So much for post-racial politics. The tragic shooting of Miami teenager Trayvon Martin last month by neighborhood watch volunteer George Zimmerman has once again exposed America's deep racial fault lines. Jesse Jackson quickly announced that "blacks are under attack." White supremacist websites circulated bogus pictures of the teenager in an attempt to discredit him. And when president Obama pointed out that if he had a son "he'd look like Trayvon," Rush Limbaugh accused him of playing politics with Martin's death.
But the Trayvon Martin killing is, sadly, just the latest in a series of race-related controversies since the 2008 election. Here are five of the most inflammatory.
5. Jeremiah Wright's "God Damn America" Sermon
Occurring a good eight months before the '08 election, this controversy was an early clue that Obama's election wasn't going to turn a country with centuries of slavery and racial inequality into a nation of colorblind BFFs overnight. Some of Wright's comments were way out there, in particular his claims that the government gave black people AIDS. But the media didn't help by reducing him to enraged, out-of-context soundbites. In fact, at the heart of his sermons is a distrust of government not unlike what fuels the Tea Party:
"The government gives them the drugs, builds bigger prisons, passes a three-strike law and then wants us to sing 'God Bless America.' No, no, no, God damn America, that's in the Bible for killing innocent people," he said in his 2003 sermon. "God damn America for treating our citizens as less than human. God damn America for as long as she acts like she is God and she is supreme."4. James O'Keefe
Conservative activist James O'Keefe wasn't actually dressed up like a pimp when he sauntered into an office of the Association of Community Organizations for Reform Now (ACORN) in 2009, but his selectively edited videos made it appear that way. And when he secretly recorded several ACORN employees giving him advice, it created a firestorm of criticism that ended in Congress pulling the plug on the 40-year-old organization. Many liberals saw the manufactured controversy as an attack on the mostly poor (and Democrat-leaning) minorities aided by the organization. To conservatives, O'Keefe was a hero of Andrew Breitbart-like proportions. O'Keefe was later arrested for trying to sneak into the office of Democratic Senator Mary Landrieu of Louisiana.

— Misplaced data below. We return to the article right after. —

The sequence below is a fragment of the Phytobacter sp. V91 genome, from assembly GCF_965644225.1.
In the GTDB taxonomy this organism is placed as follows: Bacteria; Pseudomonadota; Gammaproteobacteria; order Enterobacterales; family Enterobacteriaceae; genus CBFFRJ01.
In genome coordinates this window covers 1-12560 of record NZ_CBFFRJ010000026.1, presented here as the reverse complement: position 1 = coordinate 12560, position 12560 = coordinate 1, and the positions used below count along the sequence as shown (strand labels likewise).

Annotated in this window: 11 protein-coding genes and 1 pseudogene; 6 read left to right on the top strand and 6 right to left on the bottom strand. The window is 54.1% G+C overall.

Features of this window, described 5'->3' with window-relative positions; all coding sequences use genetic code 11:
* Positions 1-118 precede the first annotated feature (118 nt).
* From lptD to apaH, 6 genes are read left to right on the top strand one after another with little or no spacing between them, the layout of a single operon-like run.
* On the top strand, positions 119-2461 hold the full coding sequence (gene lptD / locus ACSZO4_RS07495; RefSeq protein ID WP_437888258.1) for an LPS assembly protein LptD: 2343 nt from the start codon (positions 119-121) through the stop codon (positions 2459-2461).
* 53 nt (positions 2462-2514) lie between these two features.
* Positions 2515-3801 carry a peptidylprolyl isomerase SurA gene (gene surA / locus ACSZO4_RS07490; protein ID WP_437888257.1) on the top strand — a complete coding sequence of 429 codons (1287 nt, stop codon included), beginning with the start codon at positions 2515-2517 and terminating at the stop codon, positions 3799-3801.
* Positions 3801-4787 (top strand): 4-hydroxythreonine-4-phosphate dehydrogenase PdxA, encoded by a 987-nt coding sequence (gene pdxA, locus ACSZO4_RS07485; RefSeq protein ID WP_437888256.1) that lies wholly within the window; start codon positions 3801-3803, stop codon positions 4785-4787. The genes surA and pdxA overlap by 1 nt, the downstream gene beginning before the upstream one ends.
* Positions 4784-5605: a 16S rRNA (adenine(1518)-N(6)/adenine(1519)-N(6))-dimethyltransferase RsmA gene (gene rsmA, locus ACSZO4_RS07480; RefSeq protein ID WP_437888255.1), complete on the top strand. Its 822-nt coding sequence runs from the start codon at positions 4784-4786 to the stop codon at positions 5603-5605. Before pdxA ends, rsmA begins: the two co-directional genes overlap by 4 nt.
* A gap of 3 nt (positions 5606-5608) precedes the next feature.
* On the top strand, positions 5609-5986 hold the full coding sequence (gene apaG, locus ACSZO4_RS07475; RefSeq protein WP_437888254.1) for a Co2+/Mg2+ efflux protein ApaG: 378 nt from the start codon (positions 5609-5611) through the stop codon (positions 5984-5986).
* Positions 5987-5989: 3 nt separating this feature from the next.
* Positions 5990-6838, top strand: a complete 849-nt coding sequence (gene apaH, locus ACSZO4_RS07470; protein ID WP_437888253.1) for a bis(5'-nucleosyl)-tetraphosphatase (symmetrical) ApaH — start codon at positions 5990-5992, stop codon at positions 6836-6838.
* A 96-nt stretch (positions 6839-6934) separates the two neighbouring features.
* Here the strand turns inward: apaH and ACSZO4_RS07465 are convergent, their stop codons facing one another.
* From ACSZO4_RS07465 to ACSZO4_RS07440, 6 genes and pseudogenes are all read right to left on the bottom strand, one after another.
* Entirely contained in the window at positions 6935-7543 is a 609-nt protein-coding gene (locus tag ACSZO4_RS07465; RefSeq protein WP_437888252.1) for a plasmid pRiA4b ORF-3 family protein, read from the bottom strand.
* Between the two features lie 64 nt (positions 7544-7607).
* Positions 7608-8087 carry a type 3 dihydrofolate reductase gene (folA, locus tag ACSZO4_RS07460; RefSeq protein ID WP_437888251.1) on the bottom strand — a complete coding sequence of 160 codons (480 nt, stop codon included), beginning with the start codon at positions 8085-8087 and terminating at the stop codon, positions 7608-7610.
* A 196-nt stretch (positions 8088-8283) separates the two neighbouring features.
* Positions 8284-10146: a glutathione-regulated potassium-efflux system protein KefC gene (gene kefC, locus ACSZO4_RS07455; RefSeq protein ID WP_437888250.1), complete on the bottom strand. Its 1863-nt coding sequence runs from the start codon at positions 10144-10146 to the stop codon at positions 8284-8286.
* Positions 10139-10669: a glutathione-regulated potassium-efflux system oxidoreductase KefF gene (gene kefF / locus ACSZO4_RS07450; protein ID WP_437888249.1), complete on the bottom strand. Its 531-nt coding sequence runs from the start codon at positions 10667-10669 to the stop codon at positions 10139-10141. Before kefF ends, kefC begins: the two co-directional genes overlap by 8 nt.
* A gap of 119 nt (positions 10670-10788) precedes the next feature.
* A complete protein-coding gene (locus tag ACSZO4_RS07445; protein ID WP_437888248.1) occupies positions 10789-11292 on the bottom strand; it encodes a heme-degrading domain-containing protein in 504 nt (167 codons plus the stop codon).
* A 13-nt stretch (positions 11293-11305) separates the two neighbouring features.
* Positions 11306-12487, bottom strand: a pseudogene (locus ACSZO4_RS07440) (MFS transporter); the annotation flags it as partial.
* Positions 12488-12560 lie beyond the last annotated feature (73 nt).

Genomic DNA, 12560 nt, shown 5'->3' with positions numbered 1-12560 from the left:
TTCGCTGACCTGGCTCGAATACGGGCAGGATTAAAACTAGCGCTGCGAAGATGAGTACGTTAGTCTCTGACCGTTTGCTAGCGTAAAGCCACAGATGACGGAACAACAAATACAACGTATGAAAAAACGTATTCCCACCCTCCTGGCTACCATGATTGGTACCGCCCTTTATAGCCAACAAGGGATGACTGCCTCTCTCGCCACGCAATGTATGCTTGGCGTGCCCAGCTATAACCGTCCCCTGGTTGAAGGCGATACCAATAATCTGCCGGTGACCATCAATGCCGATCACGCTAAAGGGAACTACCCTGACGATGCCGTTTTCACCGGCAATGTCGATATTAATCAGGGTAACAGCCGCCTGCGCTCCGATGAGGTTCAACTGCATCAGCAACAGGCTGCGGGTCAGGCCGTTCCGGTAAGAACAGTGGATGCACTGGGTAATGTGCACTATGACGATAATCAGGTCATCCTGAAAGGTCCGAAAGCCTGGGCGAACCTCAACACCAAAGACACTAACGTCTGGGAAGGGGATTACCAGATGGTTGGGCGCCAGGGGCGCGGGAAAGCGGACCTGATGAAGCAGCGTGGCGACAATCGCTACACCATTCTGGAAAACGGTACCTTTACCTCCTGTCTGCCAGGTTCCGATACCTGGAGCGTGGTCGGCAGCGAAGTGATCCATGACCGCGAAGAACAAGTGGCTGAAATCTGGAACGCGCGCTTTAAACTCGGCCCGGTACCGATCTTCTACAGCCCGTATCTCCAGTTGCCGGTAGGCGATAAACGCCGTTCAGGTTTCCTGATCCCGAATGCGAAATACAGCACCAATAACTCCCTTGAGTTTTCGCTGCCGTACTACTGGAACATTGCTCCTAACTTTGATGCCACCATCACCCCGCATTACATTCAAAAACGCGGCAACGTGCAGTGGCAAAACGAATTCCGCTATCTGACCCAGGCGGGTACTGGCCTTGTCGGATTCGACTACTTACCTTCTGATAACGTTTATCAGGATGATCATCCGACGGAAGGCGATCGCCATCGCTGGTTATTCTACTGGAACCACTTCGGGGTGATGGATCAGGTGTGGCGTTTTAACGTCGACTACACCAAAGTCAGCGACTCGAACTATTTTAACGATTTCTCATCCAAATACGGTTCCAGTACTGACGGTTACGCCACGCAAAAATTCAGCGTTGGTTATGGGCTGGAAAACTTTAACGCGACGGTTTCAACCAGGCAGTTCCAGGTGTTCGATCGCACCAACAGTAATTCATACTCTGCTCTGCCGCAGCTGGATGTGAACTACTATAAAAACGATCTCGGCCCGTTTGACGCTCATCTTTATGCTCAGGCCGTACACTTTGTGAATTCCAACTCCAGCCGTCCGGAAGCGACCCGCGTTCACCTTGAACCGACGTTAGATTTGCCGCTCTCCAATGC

3. The New Black Panther Party
The New Black Panther Party is back in the news after offering a $10,000 bounty for a citizens' arrest of George Zimmerman. Two years ago, however, the same group was at the heart of another controversy. Two members -- one armed with a club -- allegedly frightened white voters away from a polling place in Philadelphia on Election Night 2008. The Bush administration declined to press criminal charges. Then, in September of 2010, Department of Justice officials under Obama decided to drop most of the civil charges against the group. Several Bush-era DOJ employees were enraged. One, Christopher Coates, claimed the Obama administration didn't want to protect the voting rights of white people.
2. Shirley Sherrod
If Obama was unfairly blamed for Jeremiah Wright or the New Black Panther Party, his administration was at least partly at fault for Shirley Sherrod's controversial firing/retirement. Sherrod was a black official in the Agriculture Department under Obama. But when the conservative rant-o-sphere lit-up with a video that seemed to show her admitting to discriminating against a white farmer, she said she was forced to resign. Later, un-edited footage of her speech to the NAACP proved that her story had been a warning against discrimination. Oops.
1. Henry Louis Gates-Gate
Gates, a distinguished black Harvard professor, returned home to Cambridge, Massachusetts, from a trip to China to find his front door stuck. When he tried to get into his own house, a passerby reported an attempted break-in to the police. Gates argued with cop James Crowley (who wouldn't be pissed after a 20-hour flight) and the professor was charged with disorderly conduct. The arrest sparked a national debate over racial profiling that quickly degenerated into absurdity. When Obama said that Crowley had acted "stupidly" for arresting an elderly man for trying to get into his own home, Glen Beck called Obama "a racist" with a "deep-seated hatred for white people or the white culture."
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